I spent the bulk of my radio show last week (yes, time to plug the show Friday night/Saturday morning, 2-8am ET on Sporting News Radio) bitching at the NBA for playing favorites regarding playoff game suspensions. They had no problem tossing Dwight Howard for Game 6 following his elbow of Samuel Dalembert in Game 5 last series vs. Philly, a suspension he did deserve. The league didn’t suspend Rajon Rondo for his hard foul in Game 5 on Brad Miller which was also the correct call, though Rondo deserved a flagrant for it. The one area where the league missed out and probably played favorites in my opinion is when they failed to suspend Rondo for Game 7 against the Bulls following his actions with Kirk Hinrich in Game 6. Rondo initiated the skirmish and threw either a hand or elbow towards Hinrich and definitely deserved the boot. But since Game 7 was the deciding game in an exciting series, the NBA went soft. Of course. Couldn’t be controversial by taking out one of Boston’s best players in a game of that magnitude. Magic coach Stan Van Gundy may have been wrong in his judgment of what deserved a suspension, but he is on-point about the NBA playing favorites:
The Lakers/Rockets game on Wednesday night was notably physical. While the Celtics/Magic wasn’t as physical, they still had their moments. The standout moment was when Rafer Alston hit Eddie House in the back of the head with an open-handed slap. Alston claims House provoked it by throwing an elbow his way (which was totally harmless). House says it was just because Alston got pissed that House was draining shots over him all game-long. Check it out in case you missed it:
My boy Matt Watson feels Alston deserves a suspension and so do I. Frankly, I don’t see how you can watch a player slap someone for no reason other than being a poor sport and not punish them for it. Alston let his emotions and hurt feelings overcome him for a moment and he could end up costing his team big time. Remember that Alston was acquired in a trade with Houston once Jameer Nelson got knocked out for the season. It was pretty clear at that point that the Magic knew backup Anthony Johnson couldn’t get the job done. Tyronn Lue isn’t the answer either. So if there’s no Alston for Game 3, who does that leave, Courtney Lee who’s coming off sinus surgery and not even a point guard for them? Lue? Johnson? Rajon Rondo’s already had his way in two games so far against Alston (though he didn’t shoot too well in Game 1). It won’t be pretty against any of those others. Nice job, Alston. Way to help the team.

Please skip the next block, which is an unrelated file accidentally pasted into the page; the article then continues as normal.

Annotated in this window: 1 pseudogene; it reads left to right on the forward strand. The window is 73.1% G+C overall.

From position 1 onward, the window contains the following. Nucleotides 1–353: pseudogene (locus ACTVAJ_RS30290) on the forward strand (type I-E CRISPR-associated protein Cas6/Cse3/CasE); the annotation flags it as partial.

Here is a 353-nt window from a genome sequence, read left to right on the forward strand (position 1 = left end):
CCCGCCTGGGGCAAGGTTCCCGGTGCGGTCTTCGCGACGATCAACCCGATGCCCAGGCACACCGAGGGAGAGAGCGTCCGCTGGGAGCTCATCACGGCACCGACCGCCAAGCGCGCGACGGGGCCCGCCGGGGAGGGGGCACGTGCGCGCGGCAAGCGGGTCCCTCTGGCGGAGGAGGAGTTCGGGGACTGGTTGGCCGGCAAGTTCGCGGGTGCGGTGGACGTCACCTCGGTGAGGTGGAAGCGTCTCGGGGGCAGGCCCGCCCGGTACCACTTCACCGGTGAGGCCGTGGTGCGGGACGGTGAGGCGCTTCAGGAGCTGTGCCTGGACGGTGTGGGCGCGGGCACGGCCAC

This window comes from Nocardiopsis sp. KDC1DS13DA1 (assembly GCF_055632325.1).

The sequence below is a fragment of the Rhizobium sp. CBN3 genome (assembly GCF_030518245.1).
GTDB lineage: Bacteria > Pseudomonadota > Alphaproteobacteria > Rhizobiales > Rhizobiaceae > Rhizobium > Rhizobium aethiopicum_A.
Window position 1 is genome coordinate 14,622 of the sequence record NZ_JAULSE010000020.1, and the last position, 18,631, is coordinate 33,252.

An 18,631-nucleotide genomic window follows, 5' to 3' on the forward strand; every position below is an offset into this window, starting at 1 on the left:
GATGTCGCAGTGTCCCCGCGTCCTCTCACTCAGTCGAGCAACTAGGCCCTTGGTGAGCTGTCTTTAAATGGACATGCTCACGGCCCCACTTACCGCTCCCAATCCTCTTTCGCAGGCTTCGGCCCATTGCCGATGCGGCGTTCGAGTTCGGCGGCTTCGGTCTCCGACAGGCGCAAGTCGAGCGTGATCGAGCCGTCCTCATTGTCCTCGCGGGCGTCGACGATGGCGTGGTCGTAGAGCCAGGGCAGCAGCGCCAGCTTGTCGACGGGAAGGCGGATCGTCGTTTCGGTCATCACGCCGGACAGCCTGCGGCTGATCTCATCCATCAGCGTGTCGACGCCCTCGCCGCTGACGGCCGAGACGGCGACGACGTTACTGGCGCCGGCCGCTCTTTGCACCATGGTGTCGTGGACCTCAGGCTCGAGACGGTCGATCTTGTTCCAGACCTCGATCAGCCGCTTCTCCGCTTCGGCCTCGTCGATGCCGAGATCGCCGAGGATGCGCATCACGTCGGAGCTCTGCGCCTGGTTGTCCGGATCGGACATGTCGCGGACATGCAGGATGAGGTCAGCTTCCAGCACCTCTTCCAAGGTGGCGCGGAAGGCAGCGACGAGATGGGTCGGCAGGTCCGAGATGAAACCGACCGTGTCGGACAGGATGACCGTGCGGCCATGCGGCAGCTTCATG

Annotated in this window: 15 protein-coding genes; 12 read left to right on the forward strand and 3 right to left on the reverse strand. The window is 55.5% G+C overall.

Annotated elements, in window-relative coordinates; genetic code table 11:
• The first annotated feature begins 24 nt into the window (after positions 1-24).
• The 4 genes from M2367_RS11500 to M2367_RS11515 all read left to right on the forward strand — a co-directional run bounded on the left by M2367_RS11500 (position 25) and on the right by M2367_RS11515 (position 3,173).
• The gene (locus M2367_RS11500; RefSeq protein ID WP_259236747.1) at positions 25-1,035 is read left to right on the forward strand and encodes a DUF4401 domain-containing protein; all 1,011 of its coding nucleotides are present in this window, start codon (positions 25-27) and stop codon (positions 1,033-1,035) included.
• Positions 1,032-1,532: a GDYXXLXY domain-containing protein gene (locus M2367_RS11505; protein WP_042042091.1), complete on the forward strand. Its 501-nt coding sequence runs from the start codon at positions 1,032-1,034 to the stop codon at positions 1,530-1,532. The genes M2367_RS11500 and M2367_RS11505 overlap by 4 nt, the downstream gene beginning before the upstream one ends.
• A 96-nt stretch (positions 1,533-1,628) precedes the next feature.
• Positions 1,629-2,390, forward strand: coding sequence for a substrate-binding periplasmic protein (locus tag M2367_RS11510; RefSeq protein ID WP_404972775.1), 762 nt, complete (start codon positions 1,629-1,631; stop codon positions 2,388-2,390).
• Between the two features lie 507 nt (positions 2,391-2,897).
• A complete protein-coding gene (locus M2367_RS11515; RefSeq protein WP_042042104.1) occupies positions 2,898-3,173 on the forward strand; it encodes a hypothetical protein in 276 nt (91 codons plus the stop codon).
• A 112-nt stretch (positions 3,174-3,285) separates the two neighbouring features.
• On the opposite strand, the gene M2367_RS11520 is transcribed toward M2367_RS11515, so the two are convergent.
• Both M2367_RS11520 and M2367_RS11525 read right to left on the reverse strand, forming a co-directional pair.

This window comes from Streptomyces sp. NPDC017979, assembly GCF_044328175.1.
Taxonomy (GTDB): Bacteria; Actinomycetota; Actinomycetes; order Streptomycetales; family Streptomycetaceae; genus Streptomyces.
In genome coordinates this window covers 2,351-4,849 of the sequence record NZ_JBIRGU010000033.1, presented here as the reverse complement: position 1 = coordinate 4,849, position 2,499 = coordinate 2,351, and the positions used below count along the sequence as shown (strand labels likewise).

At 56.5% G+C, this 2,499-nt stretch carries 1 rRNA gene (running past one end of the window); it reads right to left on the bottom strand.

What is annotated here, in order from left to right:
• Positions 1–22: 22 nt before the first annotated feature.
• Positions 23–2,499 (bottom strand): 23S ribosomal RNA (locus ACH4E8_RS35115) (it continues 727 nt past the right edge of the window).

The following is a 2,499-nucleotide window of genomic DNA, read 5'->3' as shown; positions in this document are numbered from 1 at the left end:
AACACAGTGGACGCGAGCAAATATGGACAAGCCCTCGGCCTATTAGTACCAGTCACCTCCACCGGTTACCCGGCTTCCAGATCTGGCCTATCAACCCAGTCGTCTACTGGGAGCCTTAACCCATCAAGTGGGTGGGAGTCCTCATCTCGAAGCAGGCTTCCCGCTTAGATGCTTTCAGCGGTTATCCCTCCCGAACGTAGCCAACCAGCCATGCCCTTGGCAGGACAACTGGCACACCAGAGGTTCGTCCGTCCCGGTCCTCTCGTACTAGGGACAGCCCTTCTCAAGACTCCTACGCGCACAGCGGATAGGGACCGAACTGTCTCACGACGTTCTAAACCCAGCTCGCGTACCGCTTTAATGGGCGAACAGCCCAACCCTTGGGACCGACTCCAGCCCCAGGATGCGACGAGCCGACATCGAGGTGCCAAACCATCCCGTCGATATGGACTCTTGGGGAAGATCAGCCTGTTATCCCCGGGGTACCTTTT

The way Laker fans were acting following Fisher’s stinker in Game 1, they might actually be happy if Derek Fisher were to be suspended for Game 3 against the Rockets. Luis Scola seemed to be in the middle of every tussle in the second half of Game 2 Wednesday night against the Lakers, getting into it with Lamar Odom late in the third quarter. So when Scola went to set a screen on Derek Fisher, he got leveled. Check out this hockey-style check by Fish that resulted in a flagrant 2 ejection:
Fisher’s intention to make contact and hurt Scola, while leading with his elbow, makes me say this is suspension worthy. It will be up to the league so who knows what they’ll do (Scola’s flop-job won’t help Fisher, either). Maybe this is just the sort of thing that will make the Laker fans happy — not that they want 17 minutes of Farmar jacking up threes instead.